The custom of throwing rice at the bride and groom was a fertility wish that they have lots of offspring (based no doubt on the notion that they were a good looking pair of humans).  I suspect that Eleanor was neither a cleaner or trying to get pregnant(from the other lyrics, that seems a distant possibility)but she may have been so poor and with so little to spend on herself and on entertainment that she went to weddings to dream(we are often told how sentimental British women are compared to us brash Americans; I  would submit that it is more likely just the opposite. However, it sounds like Eleanor (who reminds me of Eleanor Brun, the British actress who was I think in Richard Lester movies as well as Dudley Moore and Peter what's-is-name  films, and with whom the fab four were probably acquainted) was aspiring, you might say. She might pick up the rice by finding a Vicar's bulletin to sweep some of it into her handkerchief and tuck it in her purse to keep as a "memento".

It is quite an emotionally upsetting lyric with that rising and falling see-saw that is almost a string quartet  supporting it while the human voice delivers the rising accent like a plaintiff cry and then the falling away like a heavy sigh, almost like an affected German art-song if only for a soprano female voice; but for male voice it is a form of spoof on both the art-song delivery and the string quartet bowing away. It makes fun of high culture while pitying Eleanor Rigby who is just one of many (what are the population statistics for then, and now?), so that it strikes a place more bathos than pathos. Now, that is an English sentiment.

I don't think the boys were RC; or, was McCartney?  Father so-and-so is very likely an Anglican churchman of a very ordinary sort.
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madupont
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« Reply #385 on: July 03, 2007, 11:51:12 PM »



I don't know if cincy--man would agree but to me this is every bit and more urgent to dancing than Western forms. The comment about it being early blues...it is not but it is closer to Rag. Is a peddle being used as well to keep time somewhere below the cloth around the pumpkin size calabash?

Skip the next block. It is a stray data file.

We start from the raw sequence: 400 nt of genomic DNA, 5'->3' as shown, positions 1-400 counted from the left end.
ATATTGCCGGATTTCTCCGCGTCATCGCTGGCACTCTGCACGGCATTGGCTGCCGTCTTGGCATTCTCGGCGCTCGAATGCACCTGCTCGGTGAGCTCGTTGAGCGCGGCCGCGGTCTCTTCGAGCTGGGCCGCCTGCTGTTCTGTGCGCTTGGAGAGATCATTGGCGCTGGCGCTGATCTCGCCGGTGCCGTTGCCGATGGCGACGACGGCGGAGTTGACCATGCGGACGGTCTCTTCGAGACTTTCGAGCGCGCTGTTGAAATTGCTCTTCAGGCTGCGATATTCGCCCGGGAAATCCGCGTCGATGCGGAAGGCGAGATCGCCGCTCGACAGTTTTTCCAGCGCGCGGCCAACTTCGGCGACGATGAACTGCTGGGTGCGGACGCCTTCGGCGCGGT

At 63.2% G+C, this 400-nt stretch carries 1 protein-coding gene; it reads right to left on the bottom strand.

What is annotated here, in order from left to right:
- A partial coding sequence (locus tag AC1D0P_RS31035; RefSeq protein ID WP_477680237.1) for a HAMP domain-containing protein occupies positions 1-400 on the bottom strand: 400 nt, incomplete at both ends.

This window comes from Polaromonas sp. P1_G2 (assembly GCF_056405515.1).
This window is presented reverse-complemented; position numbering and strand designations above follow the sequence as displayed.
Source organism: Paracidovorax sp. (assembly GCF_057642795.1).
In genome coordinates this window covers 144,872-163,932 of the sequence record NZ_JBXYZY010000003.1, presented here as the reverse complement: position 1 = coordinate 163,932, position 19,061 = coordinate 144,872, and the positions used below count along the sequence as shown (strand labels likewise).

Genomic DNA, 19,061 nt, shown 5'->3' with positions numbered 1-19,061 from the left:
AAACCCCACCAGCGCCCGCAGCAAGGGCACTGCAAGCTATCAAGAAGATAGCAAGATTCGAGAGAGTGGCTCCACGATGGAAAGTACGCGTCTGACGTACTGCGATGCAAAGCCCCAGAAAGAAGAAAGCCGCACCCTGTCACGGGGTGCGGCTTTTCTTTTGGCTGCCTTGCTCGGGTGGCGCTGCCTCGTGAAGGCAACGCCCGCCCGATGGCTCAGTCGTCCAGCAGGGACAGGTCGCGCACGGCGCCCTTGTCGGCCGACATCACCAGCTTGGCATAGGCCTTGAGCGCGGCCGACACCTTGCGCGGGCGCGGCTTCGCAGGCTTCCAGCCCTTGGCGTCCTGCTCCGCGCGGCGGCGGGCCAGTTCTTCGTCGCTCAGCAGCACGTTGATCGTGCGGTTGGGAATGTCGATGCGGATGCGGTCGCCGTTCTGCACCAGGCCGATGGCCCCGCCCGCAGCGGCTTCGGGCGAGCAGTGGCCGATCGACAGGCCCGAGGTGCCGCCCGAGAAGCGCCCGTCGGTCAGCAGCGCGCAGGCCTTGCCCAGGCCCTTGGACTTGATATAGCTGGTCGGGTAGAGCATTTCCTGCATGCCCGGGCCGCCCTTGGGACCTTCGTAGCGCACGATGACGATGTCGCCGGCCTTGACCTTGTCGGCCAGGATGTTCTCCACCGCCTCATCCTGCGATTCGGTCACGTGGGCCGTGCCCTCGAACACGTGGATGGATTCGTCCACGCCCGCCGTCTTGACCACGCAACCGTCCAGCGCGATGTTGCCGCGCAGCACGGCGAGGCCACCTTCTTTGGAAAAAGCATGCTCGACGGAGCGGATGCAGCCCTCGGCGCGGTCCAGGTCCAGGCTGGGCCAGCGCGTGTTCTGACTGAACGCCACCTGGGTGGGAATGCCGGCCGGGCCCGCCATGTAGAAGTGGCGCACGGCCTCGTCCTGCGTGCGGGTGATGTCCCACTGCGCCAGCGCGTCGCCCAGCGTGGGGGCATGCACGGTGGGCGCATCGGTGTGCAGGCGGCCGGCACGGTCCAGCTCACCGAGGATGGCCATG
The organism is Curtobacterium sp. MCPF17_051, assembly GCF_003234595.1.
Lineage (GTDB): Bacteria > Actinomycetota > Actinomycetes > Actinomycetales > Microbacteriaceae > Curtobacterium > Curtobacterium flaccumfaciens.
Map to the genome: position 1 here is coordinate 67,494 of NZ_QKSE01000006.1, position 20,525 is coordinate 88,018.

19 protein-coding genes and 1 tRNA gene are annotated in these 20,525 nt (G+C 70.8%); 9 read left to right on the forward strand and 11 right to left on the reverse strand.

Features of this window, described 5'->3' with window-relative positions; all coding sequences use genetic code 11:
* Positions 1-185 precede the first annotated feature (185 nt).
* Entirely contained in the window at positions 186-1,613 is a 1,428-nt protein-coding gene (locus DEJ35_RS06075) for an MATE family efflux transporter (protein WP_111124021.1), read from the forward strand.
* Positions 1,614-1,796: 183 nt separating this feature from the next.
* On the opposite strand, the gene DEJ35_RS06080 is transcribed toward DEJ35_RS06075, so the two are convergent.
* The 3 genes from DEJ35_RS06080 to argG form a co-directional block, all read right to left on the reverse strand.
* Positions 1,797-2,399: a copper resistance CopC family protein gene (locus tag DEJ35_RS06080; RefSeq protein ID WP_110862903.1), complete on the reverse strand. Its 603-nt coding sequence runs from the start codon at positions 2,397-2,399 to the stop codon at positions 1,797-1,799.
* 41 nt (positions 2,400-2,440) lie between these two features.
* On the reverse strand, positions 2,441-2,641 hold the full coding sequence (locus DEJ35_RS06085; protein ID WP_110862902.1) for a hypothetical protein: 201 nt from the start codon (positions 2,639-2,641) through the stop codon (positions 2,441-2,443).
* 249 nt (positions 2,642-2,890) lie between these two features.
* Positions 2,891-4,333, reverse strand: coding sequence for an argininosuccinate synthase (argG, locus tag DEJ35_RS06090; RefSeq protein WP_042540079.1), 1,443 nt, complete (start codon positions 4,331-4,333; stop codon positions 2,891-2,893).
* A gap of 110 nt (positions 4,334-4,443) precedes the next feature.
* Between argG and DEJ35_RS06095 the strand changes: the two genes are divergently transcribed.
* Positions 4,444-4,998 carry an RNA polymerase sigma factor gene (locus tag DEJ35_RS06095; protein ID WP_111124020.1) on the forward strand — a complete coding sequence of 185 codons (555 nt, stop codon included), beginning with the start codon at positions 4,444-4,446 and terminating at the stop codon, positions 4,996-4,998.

The guitarist, you notice, "rocks".

My son had a girlfriend named Mali but I never found out how she was given that name.

Maybe you ought to take this over to the Movies since they have been talking African film and jbottle is trying to think up one that he owes himself for starters. The music might put him in the mood. This music when heard in this country was "country" even beyond the South, where farm people went "juking" that is riding around, stopping off to dance and listen to the music and to drink, and then drive around to the next place if they could find it.
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madupont
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« Reply #386 on: July 04, 2007, 01:23:54 AM »

http://www.youtube.com/watch?v=zLFQjTvW-cI&mode=related&search=

This has a "blue" in a slowed sequence of not very facile trilled clusters
that seems like a  improvised, modified blues for an out of tune piano in Chicago; by jorgebonafe
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madupont
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« Reply #387 on: July 04, 2007, 01:57:51 AM »

http://www.youtube.com/watch?v=yhW1IIe5du4&mode=related&search=

Somewhere about at 4 minutes play time, the end-piece is true Blues. Quite a bit of solemnity among the participants. Then at  one point, he throws back his head  and has one of those ecstasy moments ala B.B. King.
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jbottle
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« Reply #388 on: July 04, 2007, 02:07:58 AM »

Grob:  Point well taken, can't really bother with the maudlin effusiveness, I generally agree, but I've been thinking about whether to part company with things that don't stand on their own as being what they are supposed to be.  I hear something like ER and it sounds tinny in my ear right now, like it didn't used to, maybe I have a cynicism that has developed for some sort or external stimuli, or maybe I'm just an asshole.  It's a filler song done by master songwriters, sort of like "Fixing a Hole," great song, but filler if it's not on SPLHCB, etc.  No, I'm definitely not picking the fight with the Beatles, I can't win that, I was just in a particular state of particularity, so, no prob, explicate to your heart's content, I still think it's a silly song partially, I understand, because I can't give myself over to the sentimentality of it, I just don't care about imaginary people that much, especially after 9/11.

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bosox18d
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« Reply #389 on: July 04, 2007, 02:49:01 AM »

Maybe most of you know of this site but bottles post brought to mind a link an old friend Ayohn posted in the old NYTimes Meander forum many years ago about misheard lyrics. http://www.kissthisguy.com/